Invasive Grass Control
Much of the Texas landscape as we know it today would be almost unrecognizable to those that lived here only a few generations before us. Early settlers began improving the land they chose to call home almost immediately. Early settlers began improving the land they chose to call home almost immediately out of substance and demand to feed their livestock. Planting grass seed, much of which being from non-native species, made sense at the time and was very effective. By today’s standards, however, we may wish they had better choices or options available at the time.
Three common examples of introduced nonnative grasses that give land managers trouble these days are King Ranch (KR) bluestem, Kleberg bluestem, and bermudagrass. While these grasses have obvious benefits when looked at from a livestock grazing perspective, they do have a long list of downsides when looked at from a wildlife management point of view. These species are generally hardy, withstand high grazing pressure, are drought and cold tolerant, and adapt well to a variety of soil types, much of which cannot be said for many species of native grasses.
Looking at these species as a land manager with a concern for wildlife, these strengths are formidable opponents. Native wildlife does best with a large amount of diversity on the landscape. A wide variety of native grasses and forbs creates a balance that benefits everything from quail to white-tailed deer. Once these stands of non-natives establish and grow tall, they shade out the shorter native species of grasses and forbs, and without human intervention its uncommon for the native species to return in past numbers.
Traditional control methods such as burning, mowing, disking and plowing not only have little initial success, they tend to invigorate these species and bring them back stronger and more aggressive than they were initially. Bermudagrass is invasive in a vegetative manner, via stolons and rhizomes, often referred to as “runners”. These are the shoots of grass that can be seen extending horizontally away from the existing plant, both above and below ground. As a general rule completely removing these species from a landscape is only feasible shortly after the initial invasion occurs. Attempting to tackle and eradicate large, well established stands of these grasses can be a waste of time and money unless you are fully committed to a long-term regimen with realistic expectations. Regaining control of a pasture filled with bermudagrass can take several years of constant work to see real progress, and still might not result in complete success. If you are not able to devote the time and money long term it is often best to practice passive management, as many times these species will reduce in number over time when left undisturbed, especially in sandy soils.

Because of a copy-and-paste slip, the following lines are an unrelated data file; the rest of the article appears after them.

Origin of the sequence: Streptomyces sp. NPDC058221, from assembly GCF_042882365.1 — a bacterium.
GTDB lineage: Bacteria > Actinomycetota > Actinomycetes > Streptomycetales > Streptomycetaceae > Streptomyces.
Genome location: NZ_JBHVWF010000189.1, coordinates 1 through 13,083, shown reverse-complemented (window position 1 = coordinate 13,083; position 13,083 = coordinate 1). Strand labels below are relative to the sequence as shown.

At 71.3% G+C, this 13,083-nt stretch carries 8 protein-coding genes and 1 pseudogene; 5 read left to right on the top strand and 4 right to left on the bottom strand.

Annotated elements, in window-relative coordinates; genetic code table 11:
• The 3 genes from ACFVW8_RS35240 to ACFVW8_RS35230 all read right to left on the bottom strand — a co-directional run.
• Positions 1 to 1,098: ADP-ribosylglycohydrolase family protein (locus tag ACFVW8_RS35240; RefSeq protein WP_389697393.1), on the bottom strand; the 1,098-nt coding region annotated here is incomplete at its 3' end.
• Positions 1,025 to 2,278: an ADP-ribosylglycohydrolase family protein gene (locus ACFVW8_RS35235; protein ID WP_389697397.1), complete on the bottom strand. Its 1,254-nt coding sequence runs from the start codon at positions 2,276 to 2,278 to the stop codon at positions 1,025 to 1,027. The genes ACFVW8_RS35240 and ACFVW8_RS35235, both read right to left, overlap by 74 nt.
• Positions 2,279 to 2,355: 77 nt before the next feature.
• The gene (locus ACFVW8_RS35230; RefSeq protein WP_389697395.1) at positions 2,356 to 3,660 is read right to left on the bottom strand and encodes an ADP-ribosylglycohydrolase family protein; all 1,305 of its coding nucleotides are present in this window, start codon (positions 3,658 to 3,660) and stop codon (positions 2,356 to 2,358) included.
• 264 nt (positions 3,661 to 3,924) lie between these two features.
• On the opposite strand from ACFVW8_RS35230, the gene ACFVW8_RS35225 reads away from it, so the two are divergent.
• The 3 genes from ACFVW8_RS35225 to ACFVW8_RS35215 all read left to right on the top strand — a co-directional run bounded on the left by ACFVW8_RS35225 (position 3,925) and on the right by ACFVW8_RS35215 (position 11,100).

As an example, the most successful combination of management practices resulting in the least amount of Bermudagrass has been determined to be: mowing followed by applying glyphosate (Roundup) at 96oz per acre, then disc the pasture and broadcast a high diversity seed mixture suitable for your soil type and region. Spot control treatment of regrowth in the future should be done as instructed above. If you desire a pasture with the highest possible species diversity you should substitute the use of a grain drill to apply your seed mix and then use grazing as a the follow up control method. Converting non-native pastures back to native grasses takes time, considerable effort and specific steps to be most successful. The need for native grasses back into the landscape begins with a wide-angle ecosystem approach and ends with benefits to specific bird populations, for example. Converting to natives may not be for everyone but it certainly enhances your local wildlife usage and makes for a much more diverse and beautiful landscape.
Posted in: Land Management
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